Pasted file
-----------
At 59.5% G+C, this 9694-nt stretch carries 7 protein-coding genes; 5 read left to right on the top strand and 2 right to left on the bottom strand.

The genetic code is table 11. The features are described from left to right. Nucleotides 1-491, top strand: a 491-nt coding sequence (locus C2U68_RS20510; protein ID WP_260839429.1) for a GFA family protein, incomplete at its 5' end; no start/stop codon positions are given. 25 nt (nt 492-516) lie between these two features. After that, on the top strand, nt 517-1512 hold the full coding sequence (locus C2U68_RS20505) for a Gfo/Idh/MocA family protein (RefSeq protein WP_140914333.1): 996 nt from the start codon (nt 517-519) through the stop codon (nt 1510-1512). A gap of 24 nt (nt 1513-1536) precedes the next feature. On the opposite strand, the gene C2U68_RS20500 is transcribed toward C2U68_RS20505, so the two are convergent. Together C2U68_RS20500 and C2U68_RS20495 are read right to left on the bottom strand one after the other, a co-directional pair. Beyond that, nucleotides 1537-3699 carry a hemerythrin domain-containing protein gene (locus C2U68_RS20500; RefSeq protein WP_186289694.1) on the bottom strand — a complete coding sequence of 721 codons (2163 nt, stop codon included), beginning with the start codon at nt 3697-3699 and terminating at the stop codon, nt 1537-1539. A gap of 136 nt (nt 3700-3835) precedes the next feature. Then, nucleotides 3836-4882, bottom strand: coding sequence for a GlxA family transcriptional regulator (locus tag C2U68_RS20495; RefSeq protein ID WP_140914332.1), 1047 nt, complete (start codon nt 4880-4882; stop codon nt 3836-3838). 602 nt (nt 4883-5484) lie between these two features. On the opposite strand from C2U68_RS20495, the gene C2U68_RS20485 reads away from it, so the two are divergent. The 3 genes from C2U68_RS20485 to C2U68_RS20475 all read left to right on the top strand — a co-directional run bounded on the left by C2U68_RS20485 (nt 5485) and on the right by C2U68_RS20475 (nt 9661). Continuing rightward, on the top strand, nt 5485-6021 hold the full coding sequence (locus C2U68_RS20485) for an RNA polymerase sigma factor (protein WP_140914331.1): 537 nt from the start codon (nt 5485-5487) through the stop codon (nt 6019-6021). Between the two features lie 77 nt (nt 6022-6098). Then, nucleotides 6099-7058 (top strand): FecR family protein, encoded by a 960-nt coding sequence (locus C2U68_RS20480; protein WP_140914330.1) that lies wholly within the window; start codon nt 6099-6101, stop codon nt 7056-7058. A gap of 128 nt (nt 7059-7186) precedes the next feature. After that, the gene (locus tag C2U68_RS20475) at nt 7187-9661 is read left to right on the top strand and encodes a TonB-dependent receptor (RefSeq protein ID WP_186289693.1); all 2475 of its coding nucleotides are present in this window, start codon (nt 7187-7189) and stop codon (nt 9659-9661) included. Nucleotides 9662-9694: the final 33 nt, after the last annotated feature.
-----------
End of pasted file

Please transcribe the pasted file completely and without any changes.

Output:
At 59.5% G+C, this 9694-nt stretch carries 7 protein-coding genes; 5 read left to right on the top strand and 2 right to left on the bottom strand.

The genetic code is table 11. The features are described from left to right. Nucleotides 1-491, top strand: a 491-nt coding sequence (locus C2U68_RS20510; protein ID WP_260839429.1) for a GFA family protein, incomplete at its 5' end; no start/stop codon positions are given. 25 nt (nt 492-516) lie between these two features. After that, on the top strand, nt 517-1512 hold the full coding sequence (locus C2U68_RS20505) for a Gfo/Idh/MocA family protein (RefSeq protein WP_140914333.1): 996 nt from the start codon (nt 517-519) through the stop codon (nt 1510-1512). A gap of 24 nt (nt 1513-1536) precedes the next feature. On the opposite strand, the gene C2U68_RS20500 is transcribed toward C2U68_RS20505, so the two are convergent. Together C2U68_RS20500 and C2U68_RS20495 are read right to left on the bottom strand one after the other, a co-directional pair. Beyond that, nucleotides 1537-3699 carry a hemerythrin domain-containing protein gene (locus C2U68_RS20500; RefSeq protein WP_186289694.1) on the bottom strand — a complete coding sequence of 721 codons (2163 nt, stop codon included), beginning with the start codon at nt 3697-3699 and terminating at the stop codon, nt 1537-1539. A gap of 136 nt (nt 3700-3835) precedes the next feature. Then, nucleotides 3836-4882, bottom strand: coding sequence for a GlxA family transcriptional regulator (locus tag C2U68_RS20495; RefSeq protein ID WP_140914332.1), 1047 nt, complete (start codon nt 4880-4882; stop codon nt 3836-3838). 602 nt (nt 4883-5484) lie between these two features. On the opposite strand from C2U68_RS20495, the gene C2U68_RS20485 reads away from it, so the two are divergent. The 3 genes from C2U68_RS20485 to C2U68_RS20475 all read left to right on the top strand — a co-directional run bounded on the left by C2U68_RS20485 (nt 5485) and on the right by C2U68_RS20475 (nt 9661). Continuing rightward, on the top strand, nt 5485-6021 hold the full coding sequence (locus C2U68_RS20485) for an RNA polymerase sigma factor (protein WP_140914331.1): 537 nt from the start codon (nt 5485-5487) through the stop codon (nt 6019-6021). Between the two features lie 77 nt (nt 6022-6098). Then, nucleotides 6099-7058 (top strand): FecR family protein, encoded by a 960-nt coding sequence (locus C2U68_RS20480; protein WP_140914330.1) that lies wholly within the window; start codon nt 6099-6101, stop codon nt 7056-7058. A gap of 128 nt (nt 7059-7186) precedes the next feature. After that, the gene (locus tag C2U68_RS20475) at nt 7187-9661 is read left to right on the top strand and encodes a TonB-dependent receptor (RefSeq protein ID WP_186289693.1); all 2475 of its coding nucleotides are present in this window, start codon (nt 7187-7189) and stop codon (nt 9659-9661) included. Nucleotides 9662-9694: the final 33 nt, after the last annotated feature.